Possible scenario would eliminate rival, reduce excess capacity; pact similar to AMC purchase.
David Shepardson, Christine Tierney and Alisa Priddle / The Detroit News
General Motors Corp. could swallow Chrysler LLC and end the Auburn Hills automaker's 83-year existence under one scenario being discussed by GM and Chrysler's owner, Cerberus Capital Management LP, said a source briefed on the talks.
Such a deal, similar to Chrysler's 1987 acquisition of American Motors Corp., would allow GM to pick up some of Chrysler's 2.7 million in annual sales -- while avoiding the bulk of Chrysler's costs, the source said.
GM, Cerberus and Chrysler all declined to comment.
Sources familiar with the negotiations say the talks still are in early stages, and many combinations are being considered.
Analysts say a deal along the lines of Chrysler's purchase of AMC, which eliminated Detroit's No. 4 automaker as an entity and all its brands except Jeep, would make sense for GM.
Such a deal would differ from the 1998 acquisition of Chrysler by Germany's Daimler-Benz AG, which left the U.S. carmaker operating intact as a separate division. Instead, Chrysler would be completely absorbed into GM and melded into its car making and other operations over time.
"That would be the likely scenario, if such a thing were to happen," said Aaron Bragman, an analyst at Global Insight.
Besides the Jeep brand and Chrysler's minivans, the company has few assets of value to its bigger rival, he said.
"For GM, the only reason to absorb Chrysler would be to eliminate a competitor," he said.
Many industry experts believe GM's interest in Chrysler, both now and in 2007, when DaimlerChrysler AG put the American unit up for sale, reflected its goal to reduce the excess capacity in the U.S. auto industry that has hurt all of Detroit's carmakers.
"The others (automakers) will be delighted to have Chrysler just die and take 1.5 million units out of the industry, which is about what the excess is," said Gerald Meyers, former chairman of AMC and now a professor at the University of Michigan.
Such a deal would surely worsen Michigan's economic woes, eliminating thousands more auto jobs in Metro Detroit, canceling contracts with suppliers and prompting more plant closures.
The source familiar with the negotiations told The Detroit News that GM could cut costs by eliminating much of Chrysler's staff and gradually shifting production of Chrysler vehicles to use more GM components.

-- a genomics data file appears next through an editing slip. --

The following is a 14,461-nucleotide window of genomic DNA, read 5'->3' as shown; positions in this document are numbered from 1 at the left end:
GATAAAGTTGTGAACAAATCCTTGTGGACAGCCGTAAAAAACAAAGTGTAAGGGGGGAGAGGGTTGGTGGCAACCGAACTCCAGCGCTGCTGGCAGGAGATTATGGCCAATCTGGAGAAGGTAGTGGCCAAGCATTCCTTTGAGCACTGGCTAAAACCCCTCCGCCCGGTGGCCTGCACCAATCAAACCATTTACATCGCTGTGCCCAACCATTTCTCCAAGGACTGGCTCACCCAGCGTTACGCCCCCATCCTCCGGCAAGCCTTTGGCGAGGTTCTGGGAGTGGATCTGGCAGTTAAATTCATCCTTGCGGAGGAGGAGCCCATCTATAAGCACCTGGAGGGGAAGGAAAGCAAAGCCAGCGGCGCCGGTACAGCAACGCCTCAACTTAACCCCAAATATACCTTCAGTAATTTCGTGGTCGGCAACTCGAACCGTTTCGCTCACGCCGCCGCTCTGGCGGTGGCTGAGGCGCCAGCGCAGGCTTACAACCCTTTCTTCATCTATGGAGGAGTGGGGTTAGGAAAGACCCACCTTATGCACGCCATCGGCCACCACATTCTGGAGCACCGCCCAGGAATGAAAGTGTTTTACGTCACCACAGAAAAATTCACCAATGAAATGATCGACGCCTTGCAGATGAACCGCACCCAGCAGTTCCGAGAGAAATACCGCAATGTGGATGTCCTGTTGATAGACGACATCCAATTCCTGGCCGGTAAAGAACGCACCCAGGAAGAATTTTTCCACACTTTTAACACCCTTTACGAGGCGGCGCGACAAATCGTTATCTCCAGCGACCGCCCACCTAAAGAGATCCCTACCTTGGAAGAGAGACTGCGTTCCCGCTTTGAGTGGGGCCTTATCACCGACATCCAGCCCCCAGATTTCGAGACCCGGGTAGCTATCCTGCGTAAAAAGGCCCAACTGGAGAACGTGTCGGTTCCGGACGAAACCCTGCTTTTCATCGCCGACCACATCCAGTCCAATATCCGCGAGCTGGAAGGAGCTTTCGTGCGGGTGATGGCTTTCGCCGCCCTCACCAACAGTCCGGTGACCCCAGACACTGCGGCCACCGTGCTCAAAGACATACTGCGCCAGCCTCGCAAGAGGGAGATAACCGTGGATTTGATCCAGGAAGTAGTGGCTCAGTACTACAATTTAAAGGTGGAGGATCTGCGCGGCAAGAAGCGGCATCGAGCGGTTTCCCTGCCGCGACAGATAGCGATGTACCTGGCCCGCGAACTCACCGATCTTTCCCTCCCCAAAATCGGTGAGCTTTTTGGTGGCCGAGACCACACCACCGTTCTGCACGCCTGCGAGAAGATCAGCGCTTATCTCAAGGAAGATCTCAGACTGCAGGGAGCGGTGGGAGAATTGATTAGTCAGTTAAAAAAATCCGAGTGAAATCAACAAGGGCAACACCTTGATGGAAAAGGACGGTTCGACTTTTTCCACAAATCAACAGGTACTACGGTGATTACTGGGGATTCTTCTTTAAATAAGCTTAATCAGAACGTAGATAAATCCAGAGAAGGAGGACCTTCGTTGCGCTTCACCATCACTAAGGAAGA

Lincoln Merrihew, an analyst with TNS Automotive in Boston, said he didn't see the Dodge or Chrysler brands surviving if such a deal were concluded. "In the situation the Big Three face, you're looking for hard-core, quick economies of scale," he said.
At Chrysler's Auburn Hills headquarters, morale is bleak as employees fear huge job losses in any GM deal, while the top bosses installed by Cerberus are expected to leave with fortunes.
GM, struggling with huge losses and a liquidity squeeze, might use Chrysler's cash -- $11.7 billion at the end of June -- to close Chrysler dealers and some of its businesses, as well as shore up GM's finances, analysts say.
Sources close to the negotiations say Chrysler might survive -- or at least fare better -- in a three-way deal with the Renault-Nissan alliance.
But it is unclear whether the French-Japanese partnership still is interested in Chrysler.
Renault SA is in debt, and executives are studying whether Nissan Motor Co. has enough cash to comfortably afford a deal in this difficult economic environment.
Carlos Ghosn, the CEO of Renault and Nissan, is said to have been more inclined to do a deal with Cerberus a few months ago.
At GM, many top executives support acquiring Chrysler, but only in a deal like Chrysler's acquisition of AMC from Renault.
Renault agreed in 1987 to sell its 46.1 percent stake in AMC, and AMC's board sold the remainder to Chrysler in a $1.2 billion deal, the biggest merger in the U.S. auto industry at the time. Chrysler ended all of AMC's car lines, keeping only the Jeep brand.
In their discussions, GM and Cerberus also have looked at their shared ownership of GMAC Financial Services since 2006, when GM sold 51 percent to Cerberus. Cerberus wants to acquire the rest, but GM wants GMAC focused on its auto sales business.
This week, after GMAC's announcement that it would consider auto loans only for customers with high credit ratings many wondered whether Cerberus was putting pressure on GM.
At Cerberus, officials deny any ulterior motive. GMAC spokeswoman Gina Proia said the decision to increase credit requirements was a result "of the current market environment that has reduced access to funds and increased the cost of funds."